Predictive Analytics World 2019 – What I Learned and What I Said

I presented on Backwards Engineering – planning Machine Learning (ML) deployment in reverse. Data shows that a traditional data-first approach to analytics is not generating much value for companies and I urged the audience instead to adopt a decisions-first mindset. The last mile – getting ML models embedded into production systems – is critically important for analytic value and yet it is hard and often neglected. To succeed the data shows that you need to:

  • Make the project about the decision, not the analytic
  • Integrate decisions, not scores
  • Mix and match decision technology

You have to be sure your analytic will be actionable, before you build it.

There were lots of other great presentations in the business track that I moderated. Here are a few of my takeaways:

  • Theresa Kushner, formerly Senior Vice President, Performance Analytics Group, Dell EMC presented on How to Overcome Barriers to Predictive Deployments. She had great stories showing how important it is to involve users from the beginning, investing in building trust and working well with IT among other things. I loved her three T’s – Trust, Teach, Technology. She also emphasized beginning at the edge – at the decision – and focusing on continuous improvement – two things we have likewise found are critical. Her summary slide was great:
  • Tom Warden, Senior Vice President, Chief Data and Analytics Officer, EMPLOYERS talked about how to Engage Everyone Who Will Touch the Analytic Model in the Development Process. In particular, Tom pointed out that it is not enough for data scientists to engage senior management – they must also engage front line employees who “know how we make money”. He also urged them to “listen, then speak” and to practice humility! Great advice.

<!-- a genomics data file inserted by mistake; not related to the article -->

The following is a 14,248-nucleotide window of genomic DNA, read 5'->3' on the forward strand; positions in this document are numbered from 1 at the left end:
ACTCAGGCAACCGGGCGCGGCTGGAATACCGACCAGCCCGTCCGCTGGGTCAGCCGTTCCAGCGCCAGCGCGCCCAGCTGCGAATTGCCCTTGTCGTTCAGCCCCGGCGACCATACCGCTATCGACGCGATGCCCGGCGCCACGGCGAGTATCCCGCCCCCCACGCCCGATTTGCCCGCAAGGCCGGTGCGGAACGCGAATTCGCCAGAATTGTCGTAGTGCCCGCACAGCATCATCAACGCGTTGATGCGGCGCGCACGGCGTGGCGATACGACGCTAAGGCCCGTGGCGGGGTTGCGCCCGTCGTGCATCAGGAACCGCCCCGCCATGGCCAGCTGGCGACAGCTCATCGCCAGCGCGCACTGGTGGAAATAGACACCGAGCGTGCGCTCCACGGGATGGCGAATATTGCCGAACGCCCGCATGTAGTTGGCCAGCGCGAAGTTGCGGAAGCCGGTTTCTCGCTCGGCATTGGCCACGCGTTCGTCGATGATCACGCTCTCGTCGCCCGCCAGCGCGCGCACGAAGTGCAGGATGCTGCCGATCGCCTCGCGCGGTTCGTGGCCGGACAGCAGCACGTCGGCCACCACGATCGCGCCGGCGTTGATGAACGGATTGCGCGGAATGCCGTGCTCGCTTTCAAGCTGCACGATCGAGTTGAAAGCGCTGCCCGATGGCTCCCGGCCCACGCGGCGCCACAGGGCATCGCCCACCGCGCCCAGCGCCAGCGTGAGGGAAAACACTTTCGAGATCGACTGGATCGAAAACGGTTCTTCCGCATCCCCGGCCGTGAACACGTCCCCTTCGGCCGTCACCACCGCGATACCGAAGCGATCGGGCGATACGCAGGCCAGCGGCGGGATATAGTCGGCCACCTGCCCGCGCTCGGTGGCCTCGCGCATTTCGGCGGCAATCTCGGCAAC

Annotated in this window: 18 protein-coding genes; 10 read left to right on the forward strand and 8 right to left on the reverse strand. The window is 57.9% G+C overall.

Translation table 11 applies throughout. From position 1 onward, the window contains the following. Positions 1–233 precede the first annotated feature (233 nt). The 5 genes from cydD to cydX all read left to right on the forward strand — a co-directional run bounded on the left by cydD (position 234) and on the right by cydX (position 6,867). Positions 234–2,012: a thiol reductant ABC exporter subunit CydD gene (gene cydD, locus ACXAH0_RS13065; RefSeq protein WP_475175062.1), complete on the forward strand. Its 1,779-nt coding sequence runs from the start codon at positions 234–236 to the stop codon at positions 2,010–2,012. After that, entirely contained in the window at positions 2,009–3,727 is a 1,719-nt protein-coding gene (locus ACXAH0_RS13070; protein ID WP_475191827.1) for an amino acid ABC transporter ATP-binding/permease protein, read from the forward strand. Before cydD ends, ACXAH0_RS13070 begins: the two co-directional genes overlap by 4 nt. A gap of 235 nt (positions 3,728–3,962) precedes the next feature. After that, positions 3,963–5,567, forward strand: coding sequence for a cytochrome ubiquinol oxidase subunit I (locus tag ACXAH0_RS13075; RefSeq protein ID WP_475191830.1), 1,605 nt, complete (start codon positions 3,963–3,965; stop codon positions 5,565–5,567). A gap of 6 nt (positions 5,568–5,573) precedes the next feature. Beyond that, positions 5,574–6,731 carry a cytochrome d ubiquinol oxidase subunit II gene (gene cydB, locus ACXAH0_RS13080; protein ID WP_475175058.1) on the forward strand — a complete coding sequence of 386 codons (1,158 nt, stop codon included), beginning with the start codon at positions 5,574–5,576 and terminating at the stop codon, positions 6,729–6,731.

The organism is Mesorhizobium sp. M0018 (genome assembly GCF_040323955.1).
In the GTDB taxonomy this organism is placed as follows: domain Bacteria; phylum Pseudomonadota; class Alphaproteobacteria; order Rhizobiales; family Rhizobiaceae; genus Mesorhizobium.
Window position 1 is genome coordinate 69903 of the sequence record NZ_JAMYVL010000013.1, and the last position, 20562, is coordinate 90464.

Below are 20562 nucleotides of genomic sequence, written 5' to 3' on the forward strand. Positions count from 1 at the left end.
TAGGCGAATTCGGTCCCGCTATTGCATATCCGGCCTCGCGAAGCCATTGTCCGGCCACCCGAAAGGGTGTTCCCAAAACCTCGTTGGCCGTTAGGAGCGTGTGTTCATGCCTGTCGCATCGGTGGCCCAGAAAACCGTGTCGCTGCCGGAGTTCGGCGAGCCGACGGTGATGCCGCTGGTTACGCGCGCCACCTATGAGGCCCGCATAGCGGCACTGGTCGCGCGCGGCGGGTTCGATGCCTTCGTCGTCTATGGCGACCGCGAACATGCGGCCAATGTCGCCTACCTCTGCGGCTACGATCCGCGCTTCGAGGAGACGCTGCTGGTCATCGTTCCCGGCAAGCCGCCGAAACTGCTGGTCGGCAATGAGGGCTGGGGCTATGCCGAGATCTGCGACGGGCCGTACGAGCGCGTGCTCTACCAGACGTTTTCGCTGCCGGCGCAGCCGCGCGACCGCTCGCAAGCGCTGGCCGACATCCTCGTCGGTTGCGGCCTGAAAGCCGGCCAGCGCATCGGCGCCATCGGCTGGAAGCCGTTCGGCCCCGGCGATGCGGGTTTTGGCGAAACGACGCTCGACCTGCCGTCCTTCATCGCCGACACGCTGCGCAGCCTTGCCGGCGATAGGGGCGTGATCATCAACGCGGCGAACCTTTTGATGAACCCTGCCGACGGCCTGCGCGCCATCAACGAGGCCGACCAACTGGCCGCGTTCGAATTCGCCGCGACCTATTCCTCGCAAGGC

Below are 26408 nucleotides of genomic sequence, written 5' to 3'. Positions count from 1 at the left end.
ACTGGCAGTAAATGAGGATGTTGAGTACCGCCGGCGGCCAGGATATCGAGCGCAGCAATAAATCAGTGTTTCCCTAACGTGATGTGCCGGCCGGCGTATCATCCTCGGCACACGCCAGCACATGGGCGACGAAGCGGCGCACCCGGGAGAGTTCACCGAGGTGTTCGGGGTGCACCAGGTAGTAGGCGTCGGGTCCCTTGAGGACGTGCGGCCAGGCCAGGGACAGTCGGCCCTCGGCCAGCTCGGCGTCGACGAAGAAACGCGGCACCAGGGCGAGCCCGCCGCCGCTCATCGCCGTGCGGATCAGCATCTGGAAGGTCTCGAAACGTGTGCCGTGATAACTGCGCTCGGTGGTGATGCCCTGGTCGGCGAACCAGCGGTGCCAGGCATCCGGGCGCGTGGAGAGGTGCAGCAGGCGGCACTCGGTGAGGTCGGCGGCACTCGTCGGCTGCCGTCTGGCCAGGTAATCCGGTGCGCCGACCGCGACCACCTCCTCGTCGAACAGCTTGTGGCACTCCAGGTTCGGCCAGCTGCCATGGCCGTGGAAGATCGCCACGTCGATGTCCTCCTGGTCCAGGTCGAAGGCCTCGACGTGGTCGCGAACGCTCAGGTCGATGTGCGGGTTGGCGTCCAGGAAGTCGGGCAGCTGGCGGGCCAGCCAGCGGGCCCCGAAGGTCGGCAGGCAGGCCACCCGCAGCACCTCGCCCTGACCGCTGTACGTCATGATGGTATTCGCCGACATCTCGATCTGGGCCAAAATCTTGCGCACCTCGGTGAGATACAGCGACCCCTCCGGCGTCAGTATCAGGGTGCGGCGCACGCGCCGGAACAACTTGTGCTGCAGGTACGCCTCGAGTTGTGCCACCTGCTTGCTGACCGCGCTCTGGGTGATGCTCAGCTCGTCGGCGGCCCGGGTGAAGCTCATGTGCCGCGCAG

• Anne G. Robinson, Chief Strategy Officer, Kinaxis discussed Searching for Unicorns: Attracting and Retaining Analytics Talent. She emphasized the importance to data science teams of business translation and of partnering with domain experts. It’s often hard to get domain expertise and data science skills in the same person – hence the need for translation. We like to use decision modeling on analytic projects precisely for this reason – the decision model represents a visual map of the domain expertise that the analytics team can use to frame their work.
  • Lily Quinto-Banton, Associate Director of Data Science, Humana Military presented on How a Single Question and a Healthy Dose of Skepticism Inspired Us to Use Analytics to Rethink Strategy. Her presentation really showed the importance of persistence, experimentation and lateral thinking in developing an analytic solution.
  • Robert M. Horrobin, AVP of Advanced Analytics and Planning, Retirement Solutions Division, Pacific Life presented about Doubling Down-How Pacific Life Accelerated Analytics Adoption. I was particularly struck by their investment in a community of practice:

I also thought his pitfall list was great – he talked about the importance of solving the right problems, of integrating with the business and of thinking about implementation up front among other things. Plus, he had a great shout-out to CRISP-DM, a framework we really like too.